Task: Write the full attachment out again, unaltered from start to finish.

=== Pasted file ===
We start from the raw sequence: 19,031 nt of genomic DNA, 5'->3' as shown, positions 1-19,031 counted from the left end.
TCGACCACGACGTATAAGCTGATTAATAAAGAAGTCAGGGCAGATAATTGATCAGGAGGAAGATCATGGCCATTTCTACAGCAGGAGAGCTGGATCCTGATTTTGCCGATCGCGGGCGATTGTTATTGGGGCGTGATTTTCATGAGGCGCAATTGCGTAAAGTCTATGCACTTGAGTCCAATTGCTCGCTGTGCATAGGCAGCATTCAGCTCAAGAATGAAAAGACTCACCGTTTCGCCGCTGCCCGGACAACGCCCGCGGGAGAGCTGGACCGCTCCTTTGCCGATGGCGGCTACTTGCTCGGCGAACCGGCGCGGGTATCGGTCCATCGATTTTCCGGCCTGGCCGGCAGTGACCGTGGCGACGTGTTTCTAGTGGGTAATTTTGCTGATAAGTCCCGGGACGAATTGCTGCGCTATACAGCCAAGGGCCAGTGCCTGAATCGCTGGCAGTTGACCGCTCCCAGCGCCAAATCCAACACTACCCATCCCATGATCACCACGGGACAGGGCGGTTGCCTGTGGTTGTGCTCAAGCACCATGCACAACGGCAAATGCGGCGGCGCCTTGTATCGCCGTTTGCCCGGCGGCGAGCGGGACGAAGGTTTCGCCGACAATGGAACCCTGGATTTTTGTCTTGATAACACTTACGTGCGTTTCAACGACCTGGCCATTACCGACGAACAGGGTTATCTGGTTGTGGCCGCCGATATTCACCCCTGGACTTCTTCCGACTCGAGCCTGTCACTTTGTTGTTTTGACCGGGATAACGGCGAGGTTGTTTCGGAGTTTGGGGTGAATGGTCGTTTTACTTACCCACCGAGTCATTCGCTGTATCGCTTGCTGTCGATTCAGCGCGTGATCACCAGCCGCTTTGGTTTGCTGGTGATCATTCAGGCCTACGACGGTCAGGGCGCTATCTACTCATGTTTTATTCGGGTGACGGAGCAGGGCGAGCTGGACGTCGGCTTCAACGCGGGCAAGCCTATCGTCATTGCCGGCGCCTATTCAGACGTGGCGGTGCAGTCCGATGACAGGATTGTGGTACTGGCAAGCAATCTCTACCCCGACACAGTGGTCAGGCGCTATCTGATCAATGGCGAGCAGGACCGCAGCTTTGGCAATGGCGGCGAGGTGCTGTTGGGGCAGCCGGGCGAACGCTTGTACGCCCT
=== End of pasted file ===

We start from the raw sequence: 19,031 nt of genomic DNA, 5'->3' as shown, positions 1-19,031 counted from the left end.
TCGACCACGACGTATAAGCTGATTAATAAAGAAGTCAGGGCAGATAATTGATCAGGAGGAAGATCATGGCCATTTCTACAGCAGGAGAGCTGGATCCTGATTTTGCCGATCGCGGGCGATTGTTATTGGGGCGTGATTTTCATGAGGCGCAATTGCGTAAAGTCTATGCACTTGAGTCCAATTGCTCGCTGTGCATAGGCAGCATTCAGCTCAAGAATGAAAAGACTCACCGTTTCGCCGCTGCCCGGACAACGCCCGCGGGAGAGCTGGACCGCTCCTTTGCCGATGGCGGCTACTTGCTCGGCGAACCGGCGCGGGTATCGGTCCATCGATTTTCCGGCCTGGCCGGCAGTGACCGTGGCGACGTGTTTCTAGTGGGTAATTTTGCTGATAAGTCCCGGGACGAATTGCTGCGCTATACAGCCAAGGGCCAGTGCCTGAATCGCTGGCAGTTGACCGCTCCCAGCGCCAAATCCAACACTACCCATCCCATGATCACCACGGGACAGGGCGGTTGCCTGTGGTTGTGCTCAAGCACCATGCACAACGGCAAATGCGGCGGCGCCTTGTATCGCCGTTTGCCCGGCGGCGAGCGGGACGAAGGTTTCGCCGACAATGGAACCCTGGATTTTTGTCTTGATAACACTTACGTGCGTTTCAACGACCTGGCCATTACCGACGAACAGGGTTATCTGGTTGTGGCCGCCGATATTCACCCCTGGACTTCTTCCGACTCGAGCCTGTCACTTTGTTGTTTTGACCGGGATAACGGCGAGGTTGTTTCGGAGTTTGGGGTGAATGGTCGTTTTACTTACCCACCGAGTCATTCGCTGTATCGCTTGCTGTCGATTCAGCGCGTGATCACCAGCCGCTTTGGTTTGCTGGTGATCATTCAGGCCTACGACGGTCAGGGCGCTATCTACTCATGTTTTATTCGGGTGACGGAGCAGGGCGAGCTGGACGTCGGCTTCAACGCGGGCAAGCCTATCGTCATTGCCGGCGCCTATTCAGACGTGGCGGTGCAGTCCGATGACAGGATTGTGGTACTGGCAAGCAATCTCTACCCCGACACAGTGGTCAGGCGCTATCTGATCAATGGCGAGCAGGACCGCAGCTTTGGCAATGGCGGCGAGGTGCTGTTGGGGCAGCCGGGCGAACGCTTGTACGCCCT